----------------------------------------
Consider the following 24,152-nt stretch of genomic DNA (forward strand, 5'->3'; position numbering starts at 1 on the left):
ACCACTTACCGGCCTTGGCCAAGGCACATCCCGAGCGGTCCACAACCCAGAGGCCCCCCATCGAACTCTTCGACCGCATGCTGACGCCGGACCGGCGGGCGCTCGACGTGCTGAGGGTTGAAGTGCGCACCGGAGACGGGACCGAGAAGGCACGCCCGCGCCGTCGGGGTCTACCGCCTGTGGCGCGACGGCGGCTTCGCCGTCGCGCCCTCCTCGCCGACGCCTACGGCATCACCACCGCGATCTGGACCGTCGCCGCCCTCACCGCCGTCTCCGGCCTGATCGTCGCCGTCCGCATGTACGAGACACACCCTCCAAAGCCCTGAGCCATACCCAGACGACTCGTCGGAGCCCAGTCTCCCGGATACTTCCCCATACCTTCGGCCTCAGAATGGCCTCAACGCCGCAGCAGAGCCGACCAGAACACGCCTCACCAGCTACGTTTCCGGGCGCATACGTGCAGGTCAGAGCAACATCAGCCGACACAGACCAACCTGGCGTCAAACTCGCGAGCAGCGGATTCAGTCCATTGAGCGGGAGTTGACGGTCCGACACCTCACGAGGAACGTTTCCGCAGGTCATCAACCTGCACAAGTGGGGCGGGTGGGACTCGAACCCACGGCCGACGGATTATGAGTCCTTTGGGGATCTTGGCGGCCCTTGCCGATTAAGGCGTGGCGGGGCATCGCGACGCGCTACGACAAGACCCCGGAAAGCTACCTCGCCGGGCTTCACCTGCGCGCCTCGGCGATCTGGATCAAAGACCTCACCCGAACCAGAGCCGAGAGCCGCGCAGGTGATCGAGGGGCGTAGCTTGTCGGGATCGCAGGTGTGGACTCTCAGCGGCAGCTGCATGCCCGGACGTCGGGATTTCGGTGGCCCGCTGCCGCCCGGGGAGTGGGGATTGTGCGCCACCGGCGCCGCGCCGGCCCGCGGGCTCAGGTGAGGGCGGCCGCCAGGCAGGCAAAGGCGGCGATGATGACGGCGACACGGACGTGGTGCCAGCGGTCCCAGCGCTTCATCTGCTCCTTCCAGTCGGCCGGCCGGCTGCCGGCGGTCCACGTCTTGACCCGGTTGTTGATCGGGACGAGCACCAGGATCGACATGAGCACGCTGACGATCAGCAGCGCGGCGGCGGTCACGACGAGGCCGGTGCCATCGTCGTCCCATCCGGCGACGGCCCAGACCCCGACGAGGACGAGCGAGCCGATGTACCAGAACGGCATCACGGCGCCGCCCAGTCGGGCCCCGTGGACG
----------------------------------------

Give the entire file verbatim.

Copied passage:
Consider the following 24,152-nt stretch of genomic DNA (forward strand, 5'->3'; position numbering starts at 1 on the left):
ACCACTTACCGGCCTTGGCCAAGGCACATCCCGAGCGGTCCACAACCCAGAGGCCCCCCATCGAACTCTTCGACCGCATGCTGACGCCGGACCGGCGGGCGCTCGACGTGCTGAGGGTTGAAGTGCGCACCGGAGACGGGACCGAGAAGGCACGCCCGCGCCGTCGGGGTCTACCGCCTGTGGCGCGACGGCGGCTTCGCCGTCGCGCCCTCCTCGCCGACGCCTACGGCATCACCACCGCGATCTGGACCGTCGCCGCCCTCACCGCCGTCTCCGGCCTGATCGTCGCCGTCCGCATGTACGAGACACACCCTCCAAAGCCCTGAGCCATACCCAGACGACTCGTCGGAGCCCAGTCTCCCGGATACTTCCCCATACCTTCGGCCTCAGAATGGCCTCAACGCCGCAGCAGAGCCGACCAGAACACGCCTCACCAGCTACGTTTCCGGGCGCATACGTGCAGGTCAGAGCAACATCAGCCGACACAGACCAACCTGGCGTCAAACTCGCGAGCAGCGGATTCAGTCCATTGAGCGGGAGTTGACGGTCCGACACCTCACGAGGAACGTTTCCGCAGGTCATCAACCTGCACAAGTGGGGCGGGTGGGACTCGAACCCACGGCCGACGGATTATGAGTCCTTTGGGGATCTTGGCGGCCCTTGCCGATTAAGGCGTGGCGGGGCATCGCGACGCGCTACGACAAGACCCCGGAAAGCTACCTCGCCGGGCTTCACCTGCGCGCCTCGGCGATCTGGATCAAAGACCTCACCCGAACCAGAGCCGAGAGCCGCGCAGGTGATCGAGGGGCGTAGCTTGTCGGGATCGCAGGTGTGGACTCTCAGCGGCAGCTGCATGCCCGGACGTCGGGATTTCGGTGGCCCGCTGCCGCCCGGGGAGTGGGGATTGTGCGCCACCGGCGCCGCGCCGGCCCGCGGGCTCAGGTGAGGGCGGCCGCCAGGCAGGCAAAGGCGGCGATGATGACGGCGACACGGACGTGGTGCCAGCGGTCCCAGCGCTTCATCTGCTCCTTCCAGTCGGCCGGCCGGCTGCCGGCGGTCCACGTCTTGACCCGGTTGTTGATCGGGACGAGCACCAGGATCGACATGAGCACGCTGACGATCAGCAGCGCGGCGGCGGTCACGACGAGGCCGGTGCCATCGTCGTCCCATCCGGCGACGGCCCAGACCCCGACGAGGACGAGCGAGCCGATGTACCAGAACGGCATCACGGCGCCGCCCAGTCGGGCCCCGTGGACG